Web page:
MAP: See if your area of France is losing or gaining residents

Exodus to larger cities, particularly in the south, is among trends in latest data

Haute-Garonne, which includes Toulouse, saw the largest rise in population
Published Last updated

There were more than 68 million inhabitants in France in 2021, according to data released earlier this week by the national statistical body Insee.

This is the most up-to-date information on national population trends, and it shows that on average the population increased by 0.3% per year between 2015 and 2021.

Reasons for the relatively low growth (between 2010 and 2015, the annual increase was almost double) include the high death toll during the Covid-19 pandemic, the general ageing of the ‘baby-boomer’ generation which had a very high birth rate, and a fall in the number of births per female across France.

The data also looked at departmental trends, showing which areas had gained – or lost – residents between 2015 and 2021.

These departmental changes show mixed results. Some areas showed strong growth and others noticeable declines, largely due to migration from rural areas to larger cities.

In general, major cities in the south showed strong levels of population growth, whereas rural areas in the north-east and centre recorded a loss of population.

Where were the biggest falls in population?

The largest fall in population rates were unsurprisingly in rural departments, with three recording population drops of over 4%. These were:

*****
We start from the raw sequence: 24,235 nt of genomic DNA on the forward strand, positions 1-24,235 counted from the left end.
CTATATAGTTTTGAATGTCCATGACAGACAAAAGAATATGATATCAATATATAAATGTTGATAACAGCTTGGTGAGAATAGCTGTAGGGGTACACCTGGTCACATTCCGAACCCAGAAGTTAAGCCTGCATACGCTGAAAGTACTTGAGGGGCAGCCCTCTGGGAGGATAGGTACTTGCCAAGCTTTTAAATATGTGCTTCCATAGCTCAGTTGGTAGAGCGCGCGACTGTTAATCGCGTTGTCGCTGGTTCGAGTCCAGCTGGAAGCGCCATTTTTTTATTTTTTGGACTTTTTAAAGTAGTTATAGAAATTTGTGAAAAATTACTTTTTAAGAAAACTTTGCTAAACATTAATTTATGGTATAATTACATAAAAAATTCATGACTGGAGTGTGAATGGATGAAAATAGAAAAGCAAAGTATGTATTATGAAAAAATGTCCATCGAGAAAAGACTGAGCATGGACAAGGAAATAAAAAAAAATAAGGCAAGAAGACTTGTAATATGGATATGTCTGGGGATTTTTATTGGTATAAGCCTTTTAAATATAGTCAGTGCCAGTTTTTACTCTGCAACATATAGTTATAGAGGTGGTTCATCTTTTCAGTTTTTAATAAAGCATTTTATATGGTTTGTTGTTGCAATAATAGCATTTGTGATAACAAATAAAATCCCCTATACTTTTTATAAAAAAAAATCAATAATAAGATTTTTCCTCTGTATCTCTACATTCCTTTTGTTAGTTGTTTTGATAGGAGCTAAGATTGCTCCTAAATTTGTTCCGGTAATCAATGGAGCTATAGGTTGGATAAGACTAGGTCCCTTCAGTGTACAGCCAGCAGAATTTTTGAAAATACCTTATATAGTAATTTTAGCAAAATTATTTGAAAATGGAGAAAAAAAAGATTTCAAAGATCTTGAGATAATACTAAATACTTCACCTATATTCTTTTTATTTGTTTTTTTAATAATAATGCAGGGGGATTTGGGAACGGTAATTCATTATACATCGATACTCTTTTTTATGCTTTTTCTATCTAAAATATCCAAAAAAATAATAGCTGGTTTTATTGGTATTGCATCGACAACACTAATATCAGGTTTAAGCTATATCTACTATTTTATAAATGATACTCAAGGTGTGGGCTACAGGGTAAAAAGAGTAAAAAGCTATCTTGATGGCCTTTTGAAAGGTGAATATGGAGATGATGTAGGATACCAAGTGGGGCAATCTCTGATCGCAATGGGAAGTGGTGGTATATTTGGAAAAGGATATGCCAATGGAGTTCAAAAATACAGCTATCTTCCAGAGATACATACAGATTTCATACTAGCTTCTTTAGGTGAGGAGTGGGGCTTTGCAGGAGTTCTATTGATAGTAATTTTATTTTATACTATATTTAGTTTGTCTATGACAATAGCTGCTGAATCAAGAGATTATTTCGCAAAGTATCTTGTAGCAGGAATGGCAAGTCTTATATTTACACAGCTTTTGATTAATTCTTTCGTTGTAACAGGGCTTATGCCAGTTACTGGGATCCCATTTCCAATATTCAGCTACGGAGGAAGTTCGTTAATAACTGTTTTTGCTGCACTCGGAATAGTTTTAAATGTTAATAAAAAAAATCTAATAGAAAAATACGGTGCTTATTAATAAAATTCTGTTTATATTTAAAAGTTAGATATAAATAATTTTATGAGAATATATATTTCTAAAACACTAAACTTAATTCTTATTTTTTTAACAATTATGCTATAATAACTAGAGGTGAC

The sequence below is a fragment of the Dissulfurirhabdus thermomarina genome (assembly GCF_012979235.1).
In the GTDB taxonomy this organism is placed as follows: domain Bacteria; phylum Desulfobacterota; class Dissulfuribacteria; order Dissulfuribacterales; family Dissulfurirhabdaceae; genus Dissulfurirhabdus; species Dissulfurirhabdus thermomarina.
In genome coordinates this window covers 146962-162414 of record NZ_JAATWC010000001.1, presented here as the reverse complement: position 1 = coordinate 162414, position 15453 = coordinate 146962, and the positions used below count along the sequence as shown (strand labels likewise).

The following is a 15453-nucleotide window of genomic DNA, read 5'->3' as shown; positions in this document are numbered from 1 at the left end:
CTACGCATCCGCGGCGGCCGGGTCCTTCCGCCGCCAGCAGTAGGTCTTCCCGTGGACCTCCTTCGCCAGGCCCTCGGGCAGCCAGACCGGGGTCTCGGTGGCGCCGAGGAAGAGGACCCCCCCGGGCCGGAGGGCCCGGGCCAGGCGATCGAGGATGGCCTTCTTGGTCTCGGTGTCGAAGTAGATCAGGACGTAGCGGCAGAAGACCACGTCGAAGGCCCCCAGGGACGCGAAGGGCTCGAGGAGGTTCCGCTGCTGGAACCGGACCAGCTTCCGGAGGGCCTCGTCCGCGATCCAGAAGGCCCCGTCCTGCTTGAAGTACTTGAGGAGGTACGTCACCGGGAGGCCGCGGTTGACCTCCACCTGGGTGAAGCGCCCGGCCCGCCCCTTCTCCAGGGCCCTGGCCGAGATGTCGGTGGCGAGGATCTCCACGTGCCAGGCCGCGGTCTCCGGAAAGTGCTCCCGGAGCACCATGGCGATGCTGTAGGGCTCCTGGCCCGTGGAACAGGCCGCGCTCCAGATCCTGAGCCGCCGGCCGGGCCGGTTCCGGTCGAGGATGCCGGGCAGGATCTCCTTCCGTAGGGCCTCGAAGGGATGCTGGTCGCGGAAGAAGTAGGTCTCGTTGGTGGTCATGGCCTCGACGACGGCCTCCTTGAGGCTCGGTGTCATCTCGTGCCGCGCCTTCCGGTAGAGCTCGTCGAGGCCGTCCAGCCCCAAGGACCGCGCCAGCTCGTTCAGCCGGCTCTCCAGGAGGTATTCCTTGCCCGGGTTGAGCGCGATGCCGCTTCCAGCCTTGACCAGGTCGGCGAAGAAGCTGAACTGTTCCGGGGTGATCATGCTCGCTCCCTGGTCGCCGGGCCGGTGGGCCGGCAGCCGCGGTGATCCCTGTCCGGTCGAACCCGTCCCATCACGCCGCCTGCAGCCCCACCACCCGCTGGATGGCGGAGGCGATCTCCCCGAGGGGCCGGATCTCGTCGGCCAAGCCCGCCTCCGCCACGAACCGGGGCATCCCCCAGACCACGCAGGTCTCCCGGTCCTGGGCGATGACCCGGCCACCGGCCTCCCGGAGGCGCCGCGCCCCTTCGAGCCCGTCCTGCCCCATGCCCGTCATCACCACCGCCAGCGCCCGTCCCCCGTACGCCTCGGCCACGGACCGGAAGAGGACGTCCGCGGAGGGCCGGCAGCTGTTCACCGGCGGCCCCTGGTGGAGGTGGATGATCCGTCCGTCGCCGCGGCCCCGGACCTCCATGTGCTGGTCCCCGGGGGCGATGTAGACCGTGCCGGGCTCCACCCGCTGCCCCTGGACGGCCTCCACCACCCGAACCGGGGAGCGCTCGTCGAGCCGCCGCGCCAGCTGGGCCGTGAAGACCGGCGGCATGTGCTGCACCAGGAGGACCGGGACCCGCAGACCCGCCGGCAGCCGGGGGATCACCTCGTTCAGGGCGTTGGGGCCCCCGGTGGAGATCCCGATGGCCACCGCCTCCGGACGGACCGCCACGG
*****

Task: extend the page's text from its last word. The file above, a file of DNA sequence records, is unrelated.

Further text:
• Meuse, Grand Est (-4.57%)

  • Haute-Marne, Grand Est (-4.53%)

  • Nièvre, Bourgogne-Franche-Comté (-4.41%)

Ile-de-France (Paris) was also amongst the departments that recorded the biggest population drop (-3.33%).

Elsewhere, departments in the north generally saw their population decrease, as did those in the centre of France.

And the biggest risers?

The department with the largest population growth was Haute-Garonne, which saw a 7.43% increase. The department is home to Toulouse, considered a contributing factor to the rise.

Other departments with large increases included:

  • Gironde, Nouvelle-Aquitaine (6.88%, including Bordeaux)

  • Hérault, Occitanie, (7.29%, including Montpellier)

  • Loire-Atlantique, Pays de la Loire (6.78%, including Nantes)

  • Ille-et-Vilaine, Brittany (5.32%, including Rennes)

The population growth was largest on the Atlantic west coast although the south in general also saw rises across the board, including in both Corsican departments.

You can see the full map below:

Related articles

‘Healthy’ life expectancy is increasing in France

Seven key trends in new French property market data